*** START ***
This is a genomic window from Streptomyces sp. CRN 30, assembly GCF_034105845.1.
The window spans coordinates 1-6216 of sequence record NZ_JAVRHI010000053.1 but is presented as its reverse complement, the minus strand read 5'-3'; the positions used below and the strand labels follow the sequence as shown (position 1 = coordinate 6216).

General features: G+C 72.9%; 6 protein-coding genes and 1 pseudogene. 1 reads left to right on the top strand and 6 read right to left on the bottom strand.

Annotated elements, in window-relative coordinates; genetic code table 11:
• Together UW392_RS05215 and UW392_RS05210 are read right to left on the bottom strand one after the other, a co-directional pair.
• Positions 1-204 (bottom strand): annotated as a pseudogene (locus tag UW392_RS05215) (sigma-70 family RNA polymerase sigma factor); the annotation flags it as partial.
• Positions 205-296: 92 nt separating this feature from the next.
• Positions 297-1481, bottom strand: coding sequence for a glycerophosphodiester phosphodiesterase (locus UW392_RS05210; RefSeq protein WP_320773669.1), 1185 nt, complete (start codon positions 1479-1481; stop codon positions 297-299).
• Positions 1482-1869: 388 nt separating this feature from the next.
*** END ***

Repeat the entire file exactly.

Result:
This is a genomic window from Streptomyces sp. CRN 30, assembly GCF_034105845.1.
The window spans coordinates 1-6216 of sequence record NZ_JAVRHI010000053.1 but is presented as its reverse complement, the minus strand read 5'-3'; the positions used below and the strand labels follow the sequence as shown (position 1 = coordinate 6216).

General features: G+C 72.9%; 6 protein-coding genes and 1 pseudogene. 1 reads left to right on the top strand and 6 read right to left on the bottom strand.

Annotated elements, in window-relative coordinates; genetic code table 11:
• Together UW392_RS05215 and UW392_RS05210 are read right to left on the bottom strand one after the other, a co-directional pair.
• Positions 1-204 (bottom strand): annotated as a pseudogene (locus tag UW392_RS05215) (sigma-70 family RNA polymerase sigma factor); the annotation flags it as partial.
• Positions 205-296: 92 nt separating this feature from the next.
• Positions 297-1481, bottom strand: coding sequence for a glycerophosphodiester phosphodiesterase (locus UW392_RS05210; RefSeq protein WP_320773669.1), 1185 nt, complete (start codon positions 1479-1481; stop codon positions 297-299).
• Positions 1482-1869: 388 nt separating this feature from the next.